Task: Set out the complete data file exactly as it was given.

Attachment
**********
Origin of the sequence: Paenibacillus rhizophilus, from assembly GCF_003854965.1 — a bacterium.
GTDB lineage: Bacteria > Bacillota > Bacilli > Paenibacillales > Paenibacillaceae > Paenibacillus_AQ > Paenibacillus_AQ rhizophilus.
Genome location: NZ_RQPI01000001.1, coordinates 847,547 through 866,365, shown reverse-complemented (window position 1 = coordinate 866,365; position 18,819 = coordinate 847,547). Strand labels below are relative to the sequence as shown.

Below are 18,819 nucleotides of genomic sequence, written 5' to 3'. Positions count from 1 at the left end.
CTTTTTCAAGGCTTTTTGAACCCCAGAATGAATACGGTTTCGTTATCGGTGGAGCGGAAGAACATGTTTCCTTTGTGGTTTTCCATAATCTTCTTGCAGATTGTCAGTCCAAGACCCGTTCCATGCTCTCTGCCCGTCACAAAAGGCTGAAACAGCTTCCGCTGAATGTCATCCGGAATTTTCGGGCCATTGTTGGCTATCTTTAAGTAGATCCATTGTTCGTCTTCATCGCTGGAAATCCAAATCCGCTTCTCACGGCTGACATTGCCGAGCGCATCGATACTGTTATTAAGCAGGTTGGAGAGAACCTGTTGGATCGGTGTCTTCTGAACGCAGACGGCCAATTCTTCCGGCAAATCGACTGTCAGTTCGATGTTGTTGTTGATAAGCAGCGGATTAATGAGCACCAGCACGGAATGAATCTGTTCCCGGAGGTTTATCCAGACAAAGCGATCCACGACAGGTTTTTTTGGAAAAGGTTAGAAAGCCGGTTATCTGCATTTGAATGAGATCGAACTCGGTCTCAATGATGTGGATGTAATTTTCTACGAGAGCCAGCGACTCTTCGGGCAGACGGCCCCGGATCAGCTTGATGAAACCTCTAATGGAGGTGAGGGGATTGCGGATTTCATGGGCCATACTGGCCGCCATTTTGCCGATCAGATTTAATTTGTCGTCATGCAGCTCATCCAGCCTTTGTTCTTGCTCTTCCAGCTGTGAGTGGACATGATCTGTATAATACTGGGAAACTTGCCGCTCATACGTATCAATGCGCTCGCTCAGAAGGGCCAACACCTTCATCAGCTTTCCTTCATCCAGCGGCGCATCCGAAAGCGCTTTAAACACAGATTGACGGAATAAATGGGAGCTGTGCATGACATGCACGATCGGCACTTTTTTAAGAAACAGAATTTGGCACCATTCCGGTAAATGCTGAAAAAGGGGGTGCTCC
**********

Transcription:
Origin of the sequence: Paenibacillus rhizophilus, from assembly GCF_003854965.1 — a bacterium.
GTDB lineage: Bacteria > Bacillota > Bacilli > Paenibacillales > Paenibacillaceae > Paenibacillus_AQ > Paenibacillus_AQ rhizophilus.
Genome location: NZ_RQPI01000001.1, coordinates 847,547 through 866,365, shown reverse-complemented (window position 1 = coordinate 866,365; position 18,819 = coordinate 847,547). Strand labels below are relative to the sequence as shown.

Below are 18,819 nucleotides of genomic sequence, written 5' to 3'. Positions count from 1 at the left end.
CTTTTTCAAGGCTTTTTGAACCCCAGAATGAATACGGTTTCGTTATCGGTGGAGCGGAAGAACATGTTTCCTTTGTGGTTTTCCATAATCTTCTTGCAGATTGTCAGTCCAAGACCCGTTCCATGCTCTCTGCCCGTCACAAAAGGCTGAAACAGCTTCCGCTGAATGTCATCCGGAATTTTCGGGCCATTGTTGGCTATCTTTAAGTAGATCCATTGTTCGTCTTCATCGCTGGAAATCCAAATCCGCTTCTCACGGCTGACATTGCCGAGCGCATCGATACTGTTATTAAGCAGGTTGGAGAGAACCTGTTGGATCGGTGTCTTCTGAACGCAGACGGCCAATTCTTCCGGCAAATCGACTGTCAGTTCGATGTTGTTGTTGATAAGCAGCGGATTAATGAGCACCAGCACGGAATGAATCTGTTCCCGGAGGTTTATCCAGACAAAGCGATCCACGACAGGTTTTTTTGGAAAAGGTTAGAAAGCCGGTTATCTGCATTTGAATGAGATCGAACTCGGTCTCAATGATGTGGATGTAATTTTCTACGAGAGCCAGCGACTCTTCGGGCAGACGGCCCCGGATCAGCTTGATGAAACCTCTAATGGAGGTGAGGGGATTGCGGATTTCATGGGCCATACTGGCCGCCATTTTGCCGATCAGATTTAATTTGTCGTCATGCAGCTCATCCAGCCTTTGTTCTTGCTCTTCCAGCTGTGAGTGGACATGATCTGTATAATACTGGGAAACTTGCCGCTCATACGTATCAATGCGCTCGCTCAGAAGGGCCAACACCTTCATCAGCTTTCCTTCATCCAGCGGCGCATCCGAAAGCGCTTTAAACACAGATTGACGGAATAAATGGGAGCTGTGCATGACATGCACGATCGGCACTTTTTTAAGAAACAGAATTTGGCACCATTCCGGTAAATGCTGAAAAAGGGGGTGCTCC